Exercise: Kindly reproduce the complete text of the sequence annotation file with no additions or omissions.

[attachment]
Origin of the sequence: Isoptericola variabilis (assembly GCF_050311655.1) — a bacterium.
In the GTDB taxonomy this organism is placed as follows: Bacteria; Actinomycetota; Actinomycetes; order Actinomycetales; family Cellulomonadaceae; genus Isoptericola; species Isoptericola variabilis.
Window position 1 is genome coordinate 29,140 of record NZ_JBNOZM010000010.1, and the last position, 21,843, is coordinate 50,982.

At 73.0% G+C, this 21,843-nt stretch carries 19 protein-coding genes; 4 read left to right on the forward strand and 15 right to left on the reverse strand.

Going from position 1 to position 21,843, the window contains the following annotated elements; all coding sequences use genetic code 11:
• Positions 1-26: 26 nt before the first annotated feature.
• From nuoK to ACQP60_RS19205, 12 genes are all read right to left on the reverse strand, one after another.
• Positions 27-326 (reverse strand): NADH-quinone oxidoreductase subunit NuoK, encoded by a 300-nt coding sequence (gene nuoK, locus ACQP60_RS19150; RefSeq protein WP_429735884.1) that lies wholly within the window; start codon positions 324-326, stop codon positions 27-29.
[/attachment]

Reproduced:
Origin of the sequence: Isoptericola variabilis (assembly GCF_050311655.1) — a bacterium.
In the GTDB taxonomy this organism is placed as follows: Bacteria; Actinomycetota; Actinomycetes; order Actinomycetales; family Cellulomonadaceae; genus Isoptericola; species Isoptericola variabilis.
Window position 1 is genome coordinate 29,140 of record NZ_JBNOZM010000010.1, and the last position, 21,843, is coordinate 50,982.

At 73.0% G+C, this 21,843-nt stretch carries 19 protein-coding genes; 4 read left to right on the forward strand and 15 right to left on the reverse strand.

Going from position 1 to position 21,843, the window contains the following annotated elements; all coding sequences use genetic code 11:
• Positions 1-26: 26 nt before the first annotated feature.
• From nuoK to ACQP60_RS19205, 12 genes are all read right to left on the reverse strand, one after another.
• Positions 27-326 (reverse strand): NADH-quinone oxidoreductase subunit NuoK, encoded by a 300-nt coding sequence (gene nuoK, locus ACQP60_RS19150; RefSeq protein WP_429735884.1) that lies wholly within the window; start codon positions 324-326, stop codon positions 27-29.